Keyword Diary Method – Worked through Example

keyword diary

The Keyword diary method is one out of 250+ strategies recommended in the UCAT study guide to reduce reading regression.

Regression is the behaviour we engage when reading a passage and we go back to re-read something we already read in order to be sure if we really understood the message. In the UCAT it can’t be avoided, however, it must be kept minimal and used as a last resort. The main issue with regression is that it is a waste of time, think about it, you’re essentially reading text that you’ve read over again. It’s a common reading habit for many students and researchers propose it’s a mechanism of laziness, where students rely on the fact that they can go back and re-read at any time, so the brain relaxes and does not concentrate properly. Another cause of regression is doubt in one’s skills, where students do not trust that they fully comprehend what they read. Whatever your reason, practice reducing regression, this will not only improve reading concentration it will drastically improve your pace in the exam. A simple and effective technique to help control regression is the Keyword diary method.

When reading a passage commit to reading sentences or pieces of text only once. Imagine you will not get another chance to read it again. This shift in mindset will force you to concentrate more.

What is the Keyword Diary Method?

The Keyword diary method is a great reading technique to adopt during preparation to reduce regression and your ability at spotting keywords within a passage. I came up with this technique the third time I took the UCAT and it was a game changer. How does it work? Instead of only looking for a specific keyword every time you refer to the passage, simultaneously keep an eye out for other keywords in the passage and write them down, these are other names, dates, places or key phrases mentioned in the passage – list them according to the paragraphs where they are found in the passage. See below an example of a keyword diary for a passage about classical music concerts.

keyword diary example

As you can see in the above keyword diary, the passage as three paragraphs listed as P1, P2 and P3. Each paragraph has a list of keywords that stood out to the reader. Let’s assume there was a question about ‘iTunes’, the reader can quickly refer to paragraph 3 instead of scanning the entire passage.

How to Create a Keyword Diary for a Passage

You reduce regression by referring straight to this ‘diary’ instead of re-skimming the passage to find the target keyword. Depending on your reading strategy you could create the keyword diary before you attempt questions or as you attempt questions.

Students that skim/read passage before looking at questions:

Step 1: Count the number of paragraphs and write them down (e.g. paragraph 1 is P1, Paragraph 2 is P2 and so on).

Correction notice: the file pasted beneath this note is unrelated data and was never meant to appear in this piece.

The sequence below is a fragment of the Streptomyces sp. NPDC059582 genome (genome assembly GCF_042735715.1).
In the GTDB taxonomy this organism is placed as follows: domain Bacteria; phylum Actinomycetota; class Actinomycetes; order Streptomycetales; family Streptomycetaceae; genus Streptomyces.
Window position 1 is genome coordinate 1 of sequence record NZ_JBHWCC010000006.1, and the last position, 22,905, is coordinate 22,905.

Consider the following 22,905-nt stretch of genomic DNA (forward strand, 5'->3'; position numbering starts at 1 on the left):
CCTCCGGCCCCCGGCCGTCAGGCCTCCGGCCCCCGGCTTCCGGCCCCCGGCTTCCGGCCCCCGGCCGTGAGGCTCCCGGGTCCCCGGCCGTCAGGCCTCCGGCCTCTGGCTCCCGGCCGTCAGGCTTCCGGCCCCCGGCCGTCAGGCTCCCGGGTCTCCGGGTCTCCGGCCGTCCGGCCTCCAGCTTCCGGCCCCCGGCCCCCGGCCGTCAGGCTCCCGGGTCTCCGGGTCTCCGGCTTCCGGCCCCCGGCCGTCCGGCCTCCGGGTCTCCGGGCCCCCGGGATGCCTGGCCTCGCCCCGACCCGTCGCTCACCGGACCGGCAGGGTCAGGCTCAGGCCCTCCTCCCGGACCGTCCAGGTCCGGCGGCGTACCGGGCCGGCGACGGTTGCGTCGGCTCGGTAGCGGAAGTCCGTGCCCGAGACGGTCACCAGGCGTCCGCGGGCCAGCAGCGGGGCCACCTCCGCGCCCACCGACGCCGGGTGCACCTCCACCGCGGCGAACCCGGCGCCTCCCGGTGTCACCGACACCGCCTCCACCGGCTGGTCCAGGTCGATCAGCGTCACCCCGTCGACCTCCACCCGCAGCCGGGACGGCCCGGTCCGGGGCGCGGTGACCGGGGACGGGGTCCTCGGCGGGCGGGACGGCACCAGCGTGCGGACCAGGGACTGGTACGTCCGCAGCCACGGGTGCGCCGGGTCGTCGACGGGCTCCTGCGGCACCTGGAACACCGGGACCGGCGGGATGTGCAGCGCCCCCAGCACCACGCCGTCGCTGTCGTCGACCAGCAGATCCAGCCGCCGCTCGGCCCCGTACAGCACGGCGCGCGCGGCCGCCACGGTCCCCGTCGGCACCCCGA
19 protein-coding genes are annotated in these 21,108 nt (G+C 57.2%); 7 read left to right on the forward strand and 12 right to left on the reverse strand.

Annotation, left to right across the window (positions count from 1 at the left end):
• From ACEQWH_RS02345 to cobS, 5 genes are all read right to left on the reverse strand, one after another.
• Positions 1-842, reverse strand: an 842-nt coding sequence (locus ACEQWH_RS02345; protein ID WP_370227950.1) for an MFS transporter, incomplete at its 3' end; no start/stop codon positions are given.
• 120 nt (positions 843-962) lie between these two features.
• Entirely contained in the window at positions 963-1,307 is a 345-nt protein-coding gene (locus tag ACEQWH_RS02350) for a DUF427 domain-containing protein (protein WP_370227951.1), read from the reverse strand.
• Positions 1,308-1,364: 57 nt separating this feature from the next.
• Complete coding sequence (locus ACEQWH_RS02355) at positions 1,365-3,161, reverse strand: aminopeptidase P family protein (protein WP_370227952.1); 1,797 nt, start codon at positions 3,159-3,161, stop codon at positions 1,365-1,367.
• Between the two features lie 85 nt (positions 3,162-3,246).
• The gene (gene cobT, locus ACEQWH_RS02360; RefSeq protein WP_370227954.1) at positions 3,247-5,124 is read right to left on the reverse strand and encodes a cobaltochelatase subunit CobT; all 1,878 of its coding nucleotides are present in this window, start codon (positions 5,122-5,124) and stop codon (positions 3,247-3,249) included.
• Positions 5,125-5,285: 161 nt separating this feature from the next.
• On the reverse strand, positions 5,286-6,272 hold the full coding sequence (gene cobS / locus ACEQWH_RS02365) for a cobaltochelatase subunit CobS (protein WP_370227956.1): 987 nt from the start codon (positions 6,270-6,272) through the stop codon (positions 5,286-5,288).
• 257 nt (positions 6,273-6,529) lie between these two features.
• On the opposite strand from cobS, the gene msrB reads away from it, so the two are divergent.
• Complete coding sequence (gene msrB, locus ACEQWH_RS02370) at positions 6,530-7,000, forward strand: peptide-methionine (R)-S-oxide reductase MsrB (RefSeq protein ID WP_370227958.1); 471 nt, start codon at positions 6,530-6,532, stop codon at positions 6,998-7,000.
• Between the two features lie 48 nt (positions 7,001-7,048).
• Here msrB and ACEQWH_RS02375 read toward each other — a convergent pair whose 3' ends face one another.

Step 2: Skim the passage and simultaneously write potential keywords you come across in the passage and place them to the paragraph they are found. Make sure to only include keywords where you understand the information– commit to reading sentences only once.

Step 3: Read question as normal and pick a keyword. If the keyword is listed in the diary mentally recall what you read and answer the question straight away. Only read the passage as a last resort.

Step 4: If target keyword is not included in the dairy then its either you missed it, or it’s not covered in the passage. Scan the passage again to double check. Save time by using the keyword dairy wherever possible to find ‘relatable keywords’. For example, let’s use the earlier keyword diary for the passage about classical music concerts. Imagine there was a question with the keyword ‘Spotify’, which was not included in the diary. However, the reader included ‘iTunes’ in passage 3. It is more likely if information about Spotify existed in the passage it will be in the third passage. Rather than scanning the entire text scan only passage 3.

Students that read question before skimming passage:

Step 1: Count the number of paragraphs and write them down (e.g. paragraph 1 is P1, Paragraph 2 is P2 and so on).

Step 2: Read question as normal and pick a keyword.

Step 3: Scan the passage for the target keyword and simultaneously write potential keywords you come across in the diary.Don’t bother with understanding the information of non-targeted keywords as you don’t have time to dive into them.

Step 4: When you find target keyword, read/skim the surrounding sentences, i.e. the sentences before and after the keyword sentence. This small section of text should contain the answer. If necessary, read more sentences in the paragraph until you solve the problem. Commit to reading sentences only once and adding more keywords to diary from the surrounding text.

Step 5: If a keyword in the diary is included in a later question mentally recall what you read and answer the question straight away. Only read the passage as a last resort.

If you struggle with picking a keyword or remembering what’s in the passage, take a moment after each paragraph to do a mental recap of what you’ve read and write down words that trigger memory. These words do not have to be mentioned in the passage. I would recommend putting an asterisk next to them letting you know it’s a ‘memory trigger’ keyword not a keyword used in the passage.

Now that you know how to create a keyword diary, let’s look at an example and create one to help work through the text:

keyword diary passage

There is no wrong or right set of keywords to include in a diary, pick words or phrases that stand out to you from the passage. These are words that build on the main idea for each paragraph. After completing a diary, practice recalling key points from the passage by only reviewing the keywords listed it. See below a keyword diary for the passage provided:

keyword diary example 2

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